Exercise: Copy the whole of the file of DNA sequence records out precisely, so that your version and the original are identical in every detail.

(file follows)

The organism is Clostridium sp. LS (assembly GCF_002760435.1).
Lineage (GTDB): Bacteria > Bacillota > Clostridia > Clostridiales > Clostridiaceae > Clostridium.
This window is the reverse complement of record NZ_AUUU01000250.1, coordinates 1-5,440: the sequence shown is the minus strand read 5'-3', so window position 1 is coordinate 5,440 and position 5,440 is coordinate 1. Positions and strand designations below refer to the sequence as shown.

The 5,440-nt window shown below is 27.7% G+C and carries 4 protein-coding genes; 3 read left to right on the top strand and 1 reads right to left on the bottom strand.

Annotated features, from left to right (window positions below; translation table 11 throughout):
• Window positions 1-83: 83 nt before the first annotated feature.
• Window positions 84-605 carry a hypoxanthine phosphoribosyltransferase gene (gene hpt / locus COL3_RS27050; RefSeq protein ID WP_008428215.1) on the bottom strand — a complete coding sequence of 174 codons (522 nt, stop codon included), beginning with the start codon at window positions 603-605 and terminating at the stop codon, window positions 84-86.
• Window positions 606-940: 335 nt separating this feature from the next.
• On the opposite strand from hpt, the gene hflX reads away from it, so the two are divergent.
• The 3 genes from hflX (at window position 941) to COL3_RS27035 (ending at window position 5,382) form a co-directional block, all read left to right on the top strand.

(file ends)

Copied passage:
The organism is Clostridium sp. LS (assembly GCF_002760435.1).
Lineage (GTDB): Bacteria > Bacillota > Clostridia > Clostridiales > Clostridiaceae > Clostridium.
This window is the reverse complement of record NZ_AUUU01000250.1, coordinates 1-5,440: the sequence shown is the minus strand read 5'-3', so window position 1 is coordinate 5,440 and position 5,440 is coordinate 1. Positions and strand designations below refer to the sequence as shown.

The 5,440-nt window shown below is 27.7% G+C and carries 4 protein-coding genes; 3 read left to right on the top strand and 1 reads right to left on the bottom strand.

Annotated features, from left to right (window positions below; translation table 11 throughout):
• Window positions 1-83: 83 nt before the first annotated feature.
• Window positions 84-605 carry a hypoxanthine phosphoribosyltransferase gene (gene hpt / locus COL3_RS27050; RefSeq protein ID WP_008428215.1) on the bottom strand — a complete coding sequence of 174 codons (522 nt, stop codon included), beginning with the start codon at window positions 603-605 and terminating at the stop codon, window positions 84-86.
• Window positions 606-940: 335 nt separating this feature from the next.
• On the opposite strand from hpt, the gene hflX reads away from it, so the two are divergent.
• The 3 genes from hflX (at window position 941) to COL3_RS27035 (ending at window position 5,382) form a co-directional block, all read left to right on the top strand.